In Matter of El-Roh Realty Corp. (48 AD3d 1190, 1191 [4th Dept 2008] [emphasis added]), the shareholders' agreement broadly "prohibited the transfer of any shares, 'including, without limitation, transfers that are voluntary, involuntary, by operation of law or with or without valuable consideration.'"Summary of this case from Piazza v. Gioia
No. CA 07-00194.
February 28, 2008.
Appeal from an order of the Supreme Court, Onondaga County (Donald A. Greenwood, J.), entered January 3, 2007 in a proceeding pursuant to Business Corporation Law article 11. The order, among other things, dismissed the petition.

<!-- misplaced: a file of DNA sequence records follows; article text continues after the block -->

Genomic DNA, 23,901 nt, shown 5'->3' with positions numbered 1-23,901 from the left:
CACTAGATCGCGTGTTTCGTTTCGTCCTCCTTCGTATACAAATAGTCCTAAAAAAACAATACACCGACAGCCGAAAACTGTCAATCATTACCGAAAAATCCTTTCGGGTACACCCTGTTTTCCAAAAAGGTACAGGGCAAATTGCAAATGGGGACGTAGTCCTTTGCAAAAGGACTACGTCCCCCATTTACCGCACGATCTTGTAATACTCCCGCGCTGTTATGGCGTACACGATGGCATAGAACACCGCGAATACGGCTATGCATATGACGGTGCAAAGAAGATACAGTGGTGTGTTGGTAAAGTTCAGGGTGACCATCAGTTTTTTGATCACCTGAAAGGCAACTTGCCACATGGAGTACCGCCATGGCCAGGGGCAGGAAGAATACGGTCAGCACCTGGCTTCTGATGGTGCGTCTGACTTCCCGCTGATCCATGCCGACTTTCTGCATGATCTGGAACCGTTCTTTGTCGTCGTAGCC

LATHAM WATKINS LLP, CHICAGO, ILLINOIS (JAMES A. CHERNEY, OF THE ILLINOIS BAR, ADMITTED PRO HAC VICE, OF COUNSEL), AND MACKENZIE HUGHES LLP, SYRACUSE, FOR PETITIONER-APPELLANT.
WOODS OVIATT GILMAN LLP, ROCHESTER (WILLIAM G. BAUER OF COUNSEL), FOR RESPONDENTS-RESPONDENTS.
Present: Gorski, J.P., Martoche, Smith, Centra and Green, JJ.
It is hereby ordered that the order so appealed from is unanimously reversed on the law without costs, the petition is reinstated, the motion is granted and the proceeding is stayed pending determination of the counterclaim.